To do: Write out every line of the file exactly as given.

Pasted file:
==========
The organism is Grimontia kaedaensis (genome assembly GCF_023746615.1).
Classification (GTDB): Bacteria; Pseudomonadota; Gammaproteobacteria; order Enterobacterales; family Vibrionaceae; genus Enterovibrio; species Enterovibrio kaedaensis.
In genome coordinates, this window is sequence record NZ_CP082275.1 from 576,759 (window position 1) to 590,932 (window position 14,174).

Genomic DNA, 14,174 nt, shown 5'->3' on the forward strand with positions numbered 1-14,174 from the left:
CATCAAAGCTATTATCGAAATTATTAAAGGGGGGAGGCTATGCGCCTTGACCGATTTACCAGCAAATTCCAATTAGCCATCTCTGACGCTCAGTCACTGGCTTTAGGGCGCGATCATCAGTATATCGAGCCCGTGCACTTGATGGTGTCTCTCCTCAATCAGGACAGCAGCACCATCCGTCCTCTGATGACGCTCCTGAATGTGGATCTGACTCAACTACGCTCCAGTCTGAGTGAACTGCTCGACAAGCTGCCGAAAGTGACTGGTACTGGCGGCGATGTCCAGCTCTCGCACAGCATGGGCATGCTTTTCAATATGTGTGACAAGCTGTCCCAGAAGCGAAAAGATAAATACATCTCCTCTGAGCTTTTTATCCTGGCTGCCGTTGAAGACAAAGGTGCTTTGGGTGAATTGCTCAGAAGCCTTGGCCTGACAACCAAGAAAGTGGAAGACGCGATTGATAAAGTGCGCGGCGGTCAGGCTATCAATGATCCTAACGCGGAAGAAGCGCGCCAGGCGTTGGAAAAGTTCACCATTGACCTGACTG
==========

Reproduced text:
The organism is Grimontia kaedaensis (genome assembly GCF_023746615.1).
Classification (GTDB): Bacteria; Pseudomonadota; Gammaproteobacteria; order Enterobacterales; family Vibrionaceae; genus Enterovibrio; species Enterovibrio kaedaensis.
In genome coordinates, this window is sequence record NZ_CP082275.1 from 576,759 (window position 1) to 590,932 (window position 14,174).

Genomic DNA, 14,174 nt, shown 5'->3' on the forward strand with positions numbered 1-14,174 from the left:
CATCAAAGCTATTATCGAAATTATTAAAGGGGGGAGGCTATGCGCCTTGACCGATTTACCAGCAAATTCCAATTAGCCATCTCTGACGCTCAGTCACTGGCTTTAGGGCGCGATCATCAGTATATCGAGCCCGTGCACTTGATGGTGTCTCTCCTCAATCAGGACAGCAGCACCATCCGTCCTCTGATGACGCTCCTGAATGTGGATCTGACTCAACTACGCTCCAGTCTGAGTGAACTGCTCGACAAGCTGCCGAAAGTGACTGGTACTGGCGGCGATGTCCAGCTCTCGCACAGCATGGGCATGCTTTTCAATATGTGTGACAAGCTGTCCCAGAAGCGAAAAGATAAATACATCTCCTCTGAGCTTTTTATCCTGGCTGCCGTTGAAGACAAAGGTGCTTTGGGTGAATTGCTCAGAAGCCTTGGCCTGACAACCAAGAAAGTGGAAGACGCGATTGATAAAGTGCGCGGCGGTCAGGCTATCAATGATCCTAACGCGGAAGAAGCGCGCCAGGCGTTGGAAAAGTTCACCATTGACCTGACTG